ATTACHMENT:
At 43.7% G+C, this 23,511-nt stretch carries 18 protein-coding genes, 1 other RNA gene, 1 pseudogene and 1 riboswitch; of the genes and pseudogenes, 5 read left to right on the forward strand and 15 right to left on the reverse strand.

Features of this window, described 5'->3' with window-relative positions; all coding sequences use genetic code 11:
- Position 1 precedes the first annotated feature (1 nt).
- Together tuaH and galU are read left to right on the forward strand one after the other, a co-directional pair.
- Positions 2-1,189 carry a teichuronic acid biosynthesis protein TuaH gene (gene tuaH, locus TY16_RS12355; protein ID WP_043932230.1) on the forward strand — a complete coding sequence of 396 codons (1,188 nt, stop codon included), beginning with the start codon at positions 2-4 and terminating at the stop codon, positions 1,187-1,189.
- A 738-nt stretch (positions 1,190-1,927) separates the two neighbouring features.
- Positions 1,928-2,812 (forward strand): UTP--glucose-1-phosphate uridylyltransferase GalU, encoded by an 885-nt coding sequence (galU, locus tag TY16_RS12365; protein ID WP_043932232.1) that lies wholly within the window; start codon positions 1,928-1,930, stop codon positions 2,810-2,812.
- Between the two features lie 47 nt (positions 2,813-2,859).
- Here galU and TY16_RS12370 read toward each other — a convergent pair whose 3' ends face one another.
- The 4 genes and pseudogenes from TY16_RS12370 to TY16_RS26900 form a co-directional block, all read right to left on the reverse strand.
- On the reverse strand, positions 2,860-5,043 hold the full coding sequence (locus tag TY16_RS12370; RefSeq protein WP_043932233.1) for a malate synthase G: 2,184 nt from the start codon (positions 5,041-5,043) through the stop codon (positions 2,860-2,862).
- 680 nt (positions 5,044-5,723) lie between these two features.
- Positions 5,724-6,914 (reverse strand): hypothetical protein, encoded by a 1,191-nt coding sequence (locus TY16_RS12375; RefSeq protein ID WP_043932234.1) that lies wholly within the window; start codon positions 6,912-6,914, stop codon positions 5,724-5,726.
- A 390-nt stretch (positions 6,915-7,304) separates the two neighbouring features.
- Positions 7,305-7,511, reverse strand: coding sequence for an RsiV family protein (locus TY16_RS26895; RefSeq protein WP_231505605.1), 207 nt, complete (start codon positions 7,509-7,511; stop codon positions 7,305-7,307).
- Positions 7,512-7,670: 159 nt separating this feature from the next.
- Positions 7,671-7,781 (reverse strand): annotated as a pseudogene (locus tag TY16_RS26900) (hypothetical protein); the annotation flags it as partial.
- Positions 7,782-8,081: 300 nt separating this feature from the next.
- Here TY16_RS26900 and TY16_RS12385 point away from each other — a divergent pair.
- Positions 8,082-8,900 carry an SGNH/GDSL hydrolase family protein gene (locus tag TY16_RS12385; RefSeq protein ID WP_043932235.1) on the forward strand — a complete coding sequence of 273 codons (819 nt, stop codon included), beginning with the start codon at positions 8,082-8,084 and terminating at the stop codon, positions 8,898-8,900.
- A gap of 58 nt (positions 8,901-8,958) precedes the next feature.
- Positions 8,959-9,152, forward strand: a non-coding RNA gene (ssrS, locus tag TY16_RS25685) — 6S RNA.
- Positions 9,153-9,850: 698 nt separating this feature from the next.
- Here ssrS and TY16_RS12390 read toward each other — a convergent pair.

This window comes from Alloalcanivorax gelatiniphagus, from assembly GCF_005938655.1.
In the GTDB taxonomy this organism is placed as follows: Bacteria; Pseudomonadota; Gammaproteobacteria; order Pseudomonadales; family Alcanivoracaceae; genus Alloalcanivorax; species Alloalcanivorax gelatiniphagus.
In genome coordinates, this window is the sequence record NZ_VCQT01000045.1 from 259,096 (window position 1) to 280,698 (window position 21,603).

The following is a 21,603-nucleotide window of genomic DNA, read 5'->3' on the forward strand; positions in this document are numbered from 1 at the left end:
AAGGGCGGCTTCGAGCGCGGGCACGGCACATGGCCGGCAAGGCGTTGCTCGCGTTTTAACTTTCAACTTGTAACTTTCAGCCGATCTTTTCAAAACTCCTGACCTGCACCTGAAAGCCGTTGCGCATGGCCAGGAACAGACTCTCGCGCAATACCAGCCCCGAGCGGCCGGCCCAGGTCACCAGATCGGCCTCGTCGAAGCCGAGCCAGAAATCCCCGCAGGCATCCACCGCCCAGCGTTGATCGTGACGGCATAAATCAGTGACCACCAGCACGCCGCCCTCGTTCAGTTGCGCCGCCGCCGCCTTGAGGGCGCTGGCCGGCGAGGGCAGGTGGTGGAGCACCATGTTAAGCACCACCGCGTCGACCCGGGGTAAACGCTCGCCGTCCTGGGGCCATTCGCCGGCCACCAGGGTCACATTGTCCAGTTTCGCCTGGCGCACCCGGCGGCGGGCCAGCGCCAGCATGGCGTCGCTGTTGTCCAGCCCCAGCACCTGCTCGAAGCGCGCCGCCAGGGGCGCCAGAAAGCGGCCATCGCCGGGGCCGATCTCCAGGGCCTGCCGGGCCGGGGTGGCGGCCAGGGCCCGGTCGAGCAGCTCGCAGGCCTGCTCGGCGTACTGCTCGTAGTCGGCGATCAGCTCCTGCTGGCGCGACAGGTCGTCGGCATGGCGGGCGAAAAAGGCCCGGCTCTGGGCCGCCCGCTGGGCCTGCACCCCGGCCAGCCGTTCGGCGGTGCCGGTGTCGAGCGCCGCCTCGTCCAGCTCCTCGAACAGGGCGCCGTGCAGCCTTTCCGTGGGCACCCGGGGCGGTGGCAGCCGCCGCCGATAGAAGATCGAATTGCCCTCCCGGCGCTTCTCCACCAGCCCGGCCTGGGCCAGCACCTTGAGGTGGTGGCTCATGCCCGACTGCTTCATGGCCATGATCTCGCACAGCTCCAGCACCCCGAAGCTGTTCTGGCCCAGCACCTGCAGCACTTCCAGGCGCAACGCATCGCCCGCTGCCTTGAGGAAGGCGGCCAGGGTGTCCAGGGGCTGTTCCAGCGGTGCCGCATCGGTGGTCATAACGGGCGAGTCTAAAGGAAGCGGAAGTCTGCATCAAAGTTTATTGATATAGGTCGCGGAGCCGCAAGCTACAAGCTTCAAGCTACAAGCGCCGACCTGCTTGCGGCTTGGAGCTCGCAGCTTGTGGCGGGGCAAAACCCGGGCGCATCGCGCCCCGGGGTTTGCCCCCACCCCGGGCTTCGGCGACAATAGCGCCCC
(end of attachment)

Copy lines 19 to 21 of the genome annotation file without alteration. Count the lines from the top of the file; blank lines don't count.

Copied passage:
- Here TY16_RS26900 and TY16_RS12385 point away from each other — a divergent pair.
- Positions 8,082-8,900 carry an SGNH/GDSL hydrolase family protein gene (locus tag TY16_RS12385; RefSeq protein ID WP_043932235.1) on the forward strand — a complete coding sequence of 273 codons (819 nt, stop codon included), beginning with the start codon at positions 8,082-8,084 and terminating at the stop codon, positions 8,898-8,900.
- A gap of 58 nt (positions 8,901-8,958) precedes the next feature.